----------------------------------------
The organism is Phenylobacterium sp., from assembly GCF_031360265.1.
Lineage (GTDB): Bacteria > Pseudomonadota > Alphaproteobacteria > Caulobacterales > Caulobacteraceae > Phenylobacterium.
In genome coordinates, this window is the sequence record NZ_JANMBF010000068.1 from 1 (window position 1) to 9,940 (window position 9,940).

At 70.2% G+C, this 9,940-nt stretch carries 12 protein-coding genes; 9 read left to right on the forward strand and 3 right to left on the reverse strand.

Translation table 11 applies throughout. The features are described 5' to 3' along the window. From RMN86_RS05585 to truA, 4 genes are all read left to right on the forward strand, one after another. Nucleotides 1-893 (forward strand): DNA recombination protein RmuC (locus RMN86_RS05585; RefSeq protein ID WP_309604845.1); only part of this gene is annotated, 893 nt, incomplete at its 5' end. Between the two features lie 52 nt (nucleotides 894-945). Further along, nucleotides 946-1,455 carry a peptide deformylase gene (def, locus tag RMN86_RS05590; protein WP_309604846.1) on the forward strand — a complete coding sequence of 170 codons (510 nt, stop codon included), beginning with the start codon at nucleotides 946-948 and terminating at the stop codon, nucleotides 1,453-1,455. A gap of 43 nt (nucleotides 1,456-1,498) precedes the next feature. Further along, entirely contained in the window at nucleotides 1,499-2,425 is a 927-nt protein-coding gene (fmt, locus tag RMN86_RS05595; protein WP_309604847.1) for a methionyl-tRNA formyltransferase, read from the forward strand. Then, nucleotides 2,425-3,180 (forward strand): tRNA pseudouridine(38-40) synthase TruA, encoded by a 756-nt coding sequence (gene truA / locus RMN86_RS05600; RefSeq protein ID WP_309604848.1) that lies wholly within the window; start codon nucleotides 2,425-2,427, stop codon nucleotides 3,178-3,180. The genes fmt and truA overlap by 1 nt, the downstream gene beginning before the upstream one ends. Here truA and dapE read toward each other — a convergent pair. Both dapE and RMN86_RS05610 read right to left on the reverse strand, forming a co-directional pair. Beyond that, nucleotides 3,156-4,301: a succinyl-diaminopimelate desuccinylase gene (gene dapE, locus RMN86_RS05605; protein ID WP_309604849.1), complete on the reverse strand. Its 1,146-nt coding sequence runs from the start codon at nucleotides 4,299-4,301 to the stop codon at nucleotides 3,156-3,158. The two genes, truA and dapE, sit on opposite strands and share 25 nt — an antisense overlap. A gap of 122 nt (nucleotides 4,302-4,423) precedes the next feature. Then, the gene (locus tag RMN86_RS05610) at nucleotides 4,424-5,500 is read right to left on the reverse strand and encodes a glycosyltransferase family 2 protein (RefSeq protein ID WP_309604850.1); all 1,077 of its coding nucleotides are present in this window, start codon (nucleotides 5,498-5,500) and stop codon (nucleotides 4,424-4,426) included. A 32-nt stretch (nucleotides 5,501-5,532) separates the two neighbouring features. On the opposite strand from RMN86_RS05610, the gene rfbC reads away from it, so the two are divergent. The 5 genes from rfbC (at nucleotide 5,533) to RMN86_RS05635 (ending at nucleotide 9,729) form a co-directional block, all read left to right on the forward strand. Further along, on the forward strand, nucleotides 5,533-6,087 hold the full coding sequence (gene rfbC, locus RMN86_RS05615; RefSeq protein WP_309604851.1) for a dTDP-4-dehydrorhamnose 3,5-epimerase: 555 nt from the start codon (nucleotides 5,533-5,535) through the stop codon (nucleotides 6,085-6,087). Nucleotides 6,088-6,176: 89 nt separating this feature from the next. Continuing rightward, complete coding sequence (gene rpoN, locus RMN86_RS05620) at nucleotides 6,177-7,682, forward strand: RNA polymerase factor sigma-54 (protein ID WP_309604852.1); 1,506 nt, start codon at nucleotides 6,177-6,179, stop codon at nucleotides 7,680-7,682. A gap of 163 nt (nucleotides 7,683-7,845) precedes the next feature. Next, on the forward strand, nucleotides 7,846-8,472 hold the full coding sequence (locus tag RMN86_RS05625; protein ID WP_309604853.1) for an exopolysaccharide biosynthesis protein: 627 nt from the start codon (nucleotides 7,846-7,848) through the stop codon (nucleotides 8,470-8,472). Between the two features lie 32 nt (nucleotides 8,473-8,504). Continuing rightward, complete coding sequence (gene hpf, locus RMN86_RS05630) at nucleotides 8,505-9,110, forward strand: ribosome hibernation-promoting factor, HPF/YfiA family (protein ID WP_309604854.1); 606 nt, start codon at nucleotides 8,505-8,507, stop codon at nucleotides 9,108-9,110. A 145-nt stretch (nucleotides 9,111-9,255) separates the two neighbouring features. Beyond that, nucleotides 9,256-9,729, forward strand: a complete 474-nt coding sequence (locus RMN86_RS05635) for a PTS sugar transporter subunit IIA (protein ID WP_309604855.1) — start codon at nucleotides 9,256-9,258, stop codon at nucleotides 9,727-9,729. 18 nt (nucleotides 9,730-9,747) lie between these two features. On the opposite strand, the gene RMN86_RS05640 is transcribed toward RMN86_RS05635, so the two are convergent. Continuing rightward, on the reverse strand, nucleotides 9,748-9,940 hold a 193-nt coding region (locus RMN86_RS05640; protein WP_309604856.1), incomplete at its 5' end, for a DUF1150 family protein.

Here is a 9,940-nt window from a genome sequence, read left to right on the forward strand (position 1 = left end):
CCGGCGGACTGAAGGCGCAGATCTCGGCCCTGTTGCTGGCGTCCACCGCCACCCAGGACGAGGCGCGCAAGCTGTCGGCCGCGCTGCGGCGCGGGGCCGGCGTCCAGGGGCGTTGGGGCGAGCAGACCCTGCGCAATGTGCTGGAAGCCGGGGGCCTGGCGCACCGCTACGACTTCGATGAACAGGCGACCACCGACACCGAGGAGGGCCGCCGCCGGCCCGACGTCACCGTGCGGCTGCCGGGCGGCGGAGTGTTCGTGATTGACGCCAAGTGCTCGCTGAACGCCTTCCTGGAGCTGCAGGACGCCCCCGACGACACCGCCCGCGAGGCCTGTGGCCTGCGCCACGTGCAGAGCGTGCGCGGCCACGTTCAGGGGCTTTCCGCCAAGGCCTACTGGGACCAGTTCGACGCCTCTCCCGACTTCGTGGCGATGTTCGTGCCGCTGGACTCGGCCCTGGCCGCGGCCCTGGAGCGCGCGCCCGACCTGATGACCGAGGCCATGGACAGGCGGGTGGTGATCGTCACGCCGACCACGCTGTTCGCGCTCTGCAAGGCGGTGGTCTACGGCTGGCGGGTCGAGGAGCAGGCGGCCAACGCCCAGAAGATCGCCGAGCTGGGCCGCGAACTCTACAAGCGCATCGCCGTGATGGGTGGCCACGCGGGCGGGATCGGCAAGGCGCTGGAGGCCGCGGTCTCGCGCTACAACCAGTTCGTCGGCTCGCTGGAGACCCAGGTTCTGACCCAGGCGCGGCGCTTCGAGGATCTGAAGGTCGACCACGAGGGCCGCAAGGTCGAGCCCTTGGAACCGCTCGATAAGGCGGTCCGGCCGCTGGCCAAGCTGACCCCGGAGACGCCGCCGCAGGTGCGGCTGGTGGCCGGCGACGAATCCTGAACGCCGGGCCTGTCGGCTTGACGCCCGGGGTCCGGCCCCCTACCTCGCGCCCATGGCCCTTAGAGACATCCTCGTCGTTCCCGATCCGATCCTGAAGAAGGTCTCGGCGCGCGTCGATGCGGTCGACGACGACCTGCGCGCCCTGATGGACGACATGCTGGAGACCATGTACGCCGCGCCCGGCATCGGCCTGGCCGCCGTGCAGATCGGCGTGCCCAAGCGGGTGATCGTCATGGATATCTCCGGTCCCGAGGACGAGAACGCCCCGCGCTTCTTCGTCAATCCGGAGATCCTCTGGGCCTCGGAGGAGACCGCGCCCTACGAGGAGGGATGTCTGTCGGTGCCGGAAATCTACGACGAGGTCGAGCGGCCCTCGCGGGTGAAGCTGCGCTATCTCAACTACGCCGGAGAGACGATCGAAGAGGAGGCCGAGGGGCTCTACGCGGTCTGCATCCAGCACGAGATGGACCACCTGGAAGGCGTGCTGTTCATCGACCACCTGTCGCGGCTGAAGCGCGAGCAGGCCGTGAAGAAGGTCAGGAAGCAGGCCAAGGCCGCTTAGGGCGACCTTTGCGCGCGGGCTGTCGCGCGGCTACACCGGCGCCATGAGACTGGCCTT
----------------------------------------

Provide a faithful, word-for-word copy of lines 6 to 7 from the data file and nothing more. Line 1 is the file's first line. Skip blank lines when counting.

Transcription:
Here is a 9,940-nt window from a genome sequence, read left to right on the forward strand (position 1 = left end):
CCGGCGGACTGAAGGCGCAGATCTCGGCCCTGTTGCTGGCGTCCACCGCCACCCAGGACGAGGCGCGCAAGCTGTCGGCCGCGCTGCGGCGCGGGGCCGGCGTCCAGGGGCGTTGGGGCGAGCAGACCCTGCGCAATGTGCTGGAAGCCGGGGGCCTGGCGCACCGCTACGACTTCGATGAACAGGCGACCACCGACACCGAGGAGGGCCGCCGCCGGCCCGACGTCACCGTGCGGCTGCCGGGCGGCGGAGTGTTCGTGATTGACGCCAAGTGCTCGCTGAACGCCTTCCTGGAGCTGCAGGACGCCCCCGACGACACCGCCCGCGAGGCCTGTGGCCTGCGCCACGTGCAGAGCGTGCGCGGCCACGTTCAGGGGCTTTCCGCCAAGGCCTACTGGGACCAGTTCGACGCCTCTCCCGACTTCGTGGCGATGTTCGTGCCGCTGGACTCGGCCCTGGCCGCGGCCCTGGAGCGCGCGCCCGACCTGATGACCGAGGCCATGGACAGGCGGGTGGTGATCGTCACGCCGACCACGCTGTTCGCGCTCTGCAAGGCGGTGGTCTACGGCTGGCGGGTCGAGGAGCAGGCGGCCAACGCCCAGAAGATCGCCGAGCTGGGCCGCGAACTCTACAAGCGCATCGCCGTGATGGGTGGCCACGCGGGCGGGATCGGCAAGGCGCTGGAGGCCGCGGTCTCGCGCTACAACCAGTTCGTCGGCTCGCTGGAGACCCAGGTTCTGACCCAGGCGCGGCGCTTCGAGGATCTGAAGGTCGACCACGAGGGCCGCAAGGTCGAGCCCTTGGAACCGCTCGATAAGGCGGTCCGGCCGCTGGCCAAGCTGACCCCGGAGACGCCGCCGCAGGTGCGGCTGGTGGCCGGCGACGAATCCTGAACGCCGGGCCTGTCGGCTTGACGCCCGGGGTCCGGCCCCCTACCTCGCGCCCATGGCCCTTAGAGACATCCTCGTCGTTCCCGATCCGATCCTGAAGAAGGTCTCGGCGCGCGTCGATGCGGTCGACGACGACCTGCGCGCCCTGATGGACGACATGCTGGAGACCATGTACGCCGCGCCCGGCATCGGCCTGGCCGCCGTGCAGATCGGCGTGCCCAAGCGGGTGATCGTCATGGATATCTCCGGTCCCGAGGACGAGAACGCCCCGCGCTTCTTCGTCAATCCGGAGATCCTCTGGGCCTCGGAGGAGACCGCGCCCTACGAGGAGGGATGTCTGTCGGTGCCGGAAATCTACGACGAGGTCGAGCGGCCCTCGCGGGTGAAGCTGCGCTATCTCAACTACGCCGGAGAGACGATCGAAGAGGAGGCCGAGGGGCTCTACGCGGTCTGCATCCAGCACGAGATGGACCACCTGGAAGGCGTGCTGTTCATCGACCACCTGTCGCGGCTGAAGCGCGAGCAGGCCGTGAAGAAGGTCAGGAAGCAGGCCAAGGCCGCTTAGGGCGACCTTTGCGCGCGGGCTGTCGCGCGGCTACACCGGCGCCATGAGACTGGCCTT